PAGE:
Work with me: this is relatable! Teens feel the pressure to know what they want to do with their lives by the time they’re seniors in high school. Imagine the stress of being Mary Shelley’s descendant? When there’s a shrine to your many times-great grandmother, who wrote an enduring classic at the age of 19, in your very own home? Imagine discovering you are good at something… it just happens to be something unusual, or different, and the extra stress that can carry with it! Mary is a teen trying to find her way in a family of high-achieving, highly valued women, and isn’t quite sure that being known for healing monsters is what she wants to be known for. To accept her gift and embrace herself is a journey that most tweens and teens can get on board with. Brea Grant’s moody artwork gives great atmosphere to the story, and the dialogue is wonderfully snarky and introspective all at once. Please buy this for your collections and the readers in your life.

Don’t believe me? EW has an excerpt and article on it. Check it out.

 

The League of Super Feminists, by Mirion Malle/Translated by Aleshia Jensen, (Oct. 2020, Drawn and Quarterly), $16.95, ISBN: 9781770464025

Ages 12+

A fantastic guide to feminism for tweens, teens, and beyond, The League of Super Feminists explains the basics of feminism: YES! you can still enjoy princess movies! NO! You don’t have to hate men! What we need everyone – EVERYONE – to understand is how to critically evaluate the media that makes men knights and dragon slayers, and women damsels in distress. That women don’t come in one size: skinny, white, blonde. That women need to build one another up, not tear each other down. That boys and girls can be friends! Diving into such topics as gender, representation, inclusivity, consent, and beauty, The League of Super Feminists uses a range of characters to illustrate and explain these concepts and deconstruct myths and falsehoods for readers. Written like a conversation between the friends, the book is fun, upbeat, and playful, but always self-aware and smart. Mirion Malle never talks down to readers; it’s straight talk that lets everyone know that feminism is good for all, leads to healthy thinking and self-image. A great beginning to an ongoing conversation. See an excerpt on publisher Drawn and Quarterly‘s webpage. Aleishia Jensen’s translation from the original French to English is flawless and picks up all the nuances set forth by Mirion Malle.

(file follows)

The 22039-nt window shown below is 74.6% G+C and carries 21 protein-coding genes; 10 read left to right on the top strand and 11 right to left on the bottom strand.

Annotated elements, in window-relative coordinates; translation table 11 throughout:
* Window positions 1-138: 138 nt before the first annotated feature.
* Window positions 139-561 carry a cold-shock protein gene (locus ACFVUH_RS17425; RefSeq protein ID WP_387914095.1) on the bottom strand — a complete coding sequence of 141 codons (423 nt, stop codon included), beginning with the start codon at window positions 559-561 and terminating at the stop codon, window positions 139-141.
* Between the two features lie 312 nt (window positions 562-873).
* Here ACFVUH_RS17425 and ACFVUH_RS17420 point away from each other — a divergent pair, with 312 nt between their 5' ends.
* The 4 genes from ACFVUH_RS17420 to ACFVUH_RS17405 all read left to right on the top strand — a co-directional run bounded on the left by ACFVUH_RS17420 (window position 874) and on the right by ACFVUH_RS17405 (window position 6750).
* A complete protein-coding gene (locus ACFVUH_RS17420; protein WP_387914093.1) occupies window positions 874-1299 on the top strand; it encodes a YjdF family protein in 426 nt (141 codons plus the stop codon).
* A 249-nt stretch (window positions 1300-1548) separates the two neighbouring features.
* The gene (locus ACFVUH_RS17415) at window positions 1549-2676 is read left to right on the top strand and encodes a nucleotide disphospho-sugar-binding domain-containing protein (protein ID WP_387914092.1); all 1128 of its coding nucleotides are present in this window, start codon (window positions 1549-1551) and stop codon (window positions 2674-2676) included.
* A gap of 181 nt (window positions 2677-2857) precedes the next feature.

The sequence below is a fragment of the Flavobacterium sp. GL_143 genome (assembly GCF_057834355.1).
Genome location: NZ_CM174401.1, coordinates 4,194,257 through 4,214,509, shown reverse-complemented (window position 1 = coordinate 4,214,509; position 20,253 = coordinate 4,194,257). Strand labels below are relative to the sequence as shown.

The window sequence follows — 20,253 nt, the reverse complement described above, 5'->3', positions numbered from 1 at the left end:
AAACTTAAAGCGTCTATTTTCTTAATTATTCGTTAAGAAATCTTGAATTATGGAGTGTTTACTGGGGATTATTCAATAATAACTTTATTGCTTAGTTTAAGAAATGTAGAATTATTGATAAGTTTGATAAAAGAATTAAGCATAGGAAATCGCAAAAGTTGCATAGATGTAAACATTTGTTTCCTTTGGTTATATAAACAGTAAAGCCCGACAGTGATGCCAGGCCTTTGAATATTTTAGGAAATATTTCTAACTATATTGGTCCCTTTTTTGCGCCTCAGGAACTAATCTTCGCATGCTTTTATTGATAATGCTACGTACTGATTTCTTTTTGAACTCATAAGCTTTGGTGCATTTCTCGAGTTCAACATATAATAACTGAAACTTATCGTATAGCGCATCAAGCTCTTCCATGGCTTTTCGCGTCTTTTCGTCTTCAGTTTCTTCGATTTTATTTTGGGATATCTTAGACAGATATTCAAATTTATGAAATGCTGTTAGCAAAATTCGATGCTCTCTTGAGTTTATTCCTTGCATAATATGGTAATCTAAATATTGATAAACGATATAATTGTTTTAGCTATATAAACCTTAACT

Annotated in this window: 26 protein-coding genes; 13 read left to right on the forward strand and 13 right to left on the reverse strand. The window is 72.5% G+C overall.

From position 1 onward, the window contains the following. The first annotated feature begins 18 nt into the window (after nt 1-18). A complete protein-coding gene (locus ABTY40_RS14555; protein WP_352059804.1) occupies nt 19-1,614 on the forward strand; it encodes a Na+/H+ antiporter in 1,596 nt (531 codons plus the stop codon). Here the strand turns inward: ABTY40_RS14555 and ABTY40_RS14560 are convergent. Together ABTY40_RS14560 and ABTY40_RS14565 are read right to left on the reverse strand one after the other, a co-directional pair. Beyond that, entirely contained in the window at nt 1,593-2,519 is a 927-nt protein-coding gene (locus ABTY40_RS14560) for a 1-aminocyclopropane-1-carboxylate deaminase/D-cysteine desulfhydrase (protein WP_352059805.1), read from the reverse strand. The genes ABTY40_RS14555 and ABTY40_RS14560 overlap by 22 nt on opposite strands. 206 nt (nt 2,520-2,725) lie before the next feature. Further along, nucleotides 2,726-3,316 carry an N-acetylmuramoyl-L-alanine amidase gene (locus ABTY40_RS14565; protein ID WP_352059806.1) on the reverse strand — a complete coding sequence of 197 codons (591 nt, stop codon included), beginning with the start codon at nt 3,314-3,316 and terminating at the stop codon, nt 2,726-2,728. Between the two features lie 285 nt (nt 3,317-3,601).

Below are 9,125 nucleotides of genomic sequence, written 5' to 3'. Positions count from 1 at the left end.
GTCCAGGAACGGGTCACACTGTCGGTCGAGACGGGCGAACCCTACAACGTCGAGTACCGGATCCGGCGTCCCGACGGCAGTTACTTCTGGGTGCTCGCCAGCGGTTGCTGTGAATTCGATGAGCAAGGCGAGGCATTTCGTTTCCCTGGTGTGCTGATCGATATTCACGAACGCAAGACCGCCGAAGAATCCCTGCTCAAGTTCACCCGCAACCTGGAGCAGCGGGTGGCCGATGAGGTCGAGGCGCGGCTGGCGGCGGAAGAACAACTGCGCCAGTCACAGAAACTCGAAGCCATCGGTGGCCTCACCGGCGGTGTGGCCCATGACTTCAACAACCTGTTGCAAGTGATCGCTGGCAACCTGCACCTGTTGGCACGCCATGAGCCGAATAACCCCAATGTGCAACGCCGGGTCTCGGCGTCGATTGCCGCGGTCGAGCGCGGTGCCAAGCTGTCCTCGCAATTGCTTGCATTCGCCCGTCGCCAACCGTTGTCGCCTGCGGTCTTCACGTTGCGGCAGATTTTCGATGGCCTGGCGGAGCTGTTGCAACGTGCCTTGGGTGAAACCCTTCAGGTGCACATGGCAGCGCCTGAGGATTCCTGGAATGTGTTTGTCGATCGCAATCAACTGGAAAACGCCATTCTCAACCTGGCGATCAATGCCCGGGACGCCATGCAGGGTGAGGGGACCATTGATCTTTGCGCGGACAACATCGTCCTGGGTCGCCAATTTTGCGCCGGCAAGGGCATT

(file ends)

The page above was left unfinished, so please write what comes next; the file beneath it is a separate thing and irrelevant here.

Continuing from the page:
Read more about The League of Super Feminists at publisher Drawn and Quarterly’s webpage, including an excerpt on representation. Read an interview with Mirion Malle on We Need Diverse Books.

Psst… makes an excellent holiday gift for the tween in your life. Just saying. The League of Super Feminists is a nominee in the 2020 Cybils Graphic Novel category.

And one to look forward to!

 

Forever Home, by Jenna Ayoub, (Feb. 2021, Boom! Studios), $12.99, ISBN: 9781684156030

Ages 9-13

This sweet, funny haunted house story is perfect reading for kids who are big on comedy. Willow’s a girl who’s been raised all over the world: her parents are in the Army, and that means moving around every couple of years. She’s had to say goodbye to friends too many times, and she doesn’t want to move again! Her parents have just bought Hadleigh House, an old, pink house in need of some TLC, and Willow is happy to finally set down roots: but Gladys and Viola, the ghostly Hadleigh sisters, want their home all to themselves – and the two ghosts that live with them, the Lady and Thomas, a World War I veteran. The sisters raise a ruckus, but they don’t count on the fact that Willow can see and hear them, and she lets them know she isn’t going anywhere. A touching story of belonging and family, Willow is a smart kid who has no problem digging in her heels to stay in the home she loves; Viola and Gladys are delightfully mischievous ghosts, and The Lady’s habit of killing husbands and fiancees is played for laughs as it’s alluded to, never quite addressed. Thomas’s backstory is poignant, and he emerges as a sweet, almost tragic figure. Forever Home has a little bit of comedy, a touch of bittersweet, and enough affection to make this a sure bet for readers who get a kick out of spooky comedies like The Addams Family and The Boxtrolls. Good for middle grade, great for middle school.